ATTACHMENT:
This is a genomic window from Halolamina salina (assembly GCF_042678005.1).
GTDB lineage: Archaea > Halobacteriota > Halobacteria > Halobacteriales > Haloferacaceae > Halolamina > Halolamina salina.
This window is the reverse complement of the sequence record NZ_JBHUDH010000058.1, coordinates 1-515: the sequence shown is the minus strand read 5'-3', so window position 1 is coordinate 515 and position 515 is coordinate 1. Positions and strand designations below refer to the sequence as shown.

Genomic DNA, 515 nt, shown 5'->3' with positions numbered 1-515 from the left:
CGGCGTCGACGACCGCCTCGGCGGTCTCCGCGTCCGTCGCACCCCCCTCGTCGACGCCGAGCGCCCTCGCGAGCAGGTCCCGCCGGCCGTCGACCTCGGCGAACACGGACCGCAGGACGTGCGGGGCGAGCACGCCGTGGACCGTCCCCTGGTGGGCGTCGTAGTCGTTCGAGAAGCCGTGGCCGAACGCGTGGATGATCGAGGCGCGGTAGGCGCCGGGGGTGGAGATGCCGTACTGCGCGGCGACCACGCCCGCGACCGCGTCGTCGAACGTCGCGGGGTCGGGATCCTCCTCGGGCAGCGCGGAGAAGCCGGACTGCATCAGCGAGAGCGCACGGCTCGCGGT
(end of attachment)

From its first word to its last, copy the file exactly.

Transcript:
This is a genomic window from Halolamina salina (assembly GCF_042678005.1).
GTDB lineage: Archaea > Halobacteriota > Halobacteria > Halobacteriales > Haloferacaceae > Halolamina > Halolamina salina.
This window is the reverse complement of the sequence record NZ_JBHUDH010000058.1, coordinates 1-515: the sequence shown is the minus strand read 5'-3', so window position 1 is coordinate 515 and position 515 is coordinate 1. Positions and strand designations below refer to the sequence as shown.

Genomic DNA, 515 nt, shown 5'->3' with positions numbered 1-515 from the left:
CGGCGTCGACGACCGCCTCGGCGGTCTCCGCGTCCGTCGCACCCCCCTCGTCGACGCCGAGCGCCCTCGCGAGCAGGTCCCGCCGGCCGTCGACCTCGGCGAACACGGACCGCAGGACGTGCGGGGCGAGCACGCCGTGGACCGTCCCCTGGTGGGCGTCGTAGTCGTTCGAGAAGCCGTGGCCGAACGCGTGGATGATCGAGGCGCGGTAGGCGCCGGGGGTGGAGATGCCGTACTGCGCGGCGACCACGCCCGCGACCGCGTCGTCGAACGTCGCGGGGTCGGGATCCTCCTCGGGCAGCGCGGAGAAGCCGGACTGCATCAGCGAGAGCGCACGGCTCGCGGT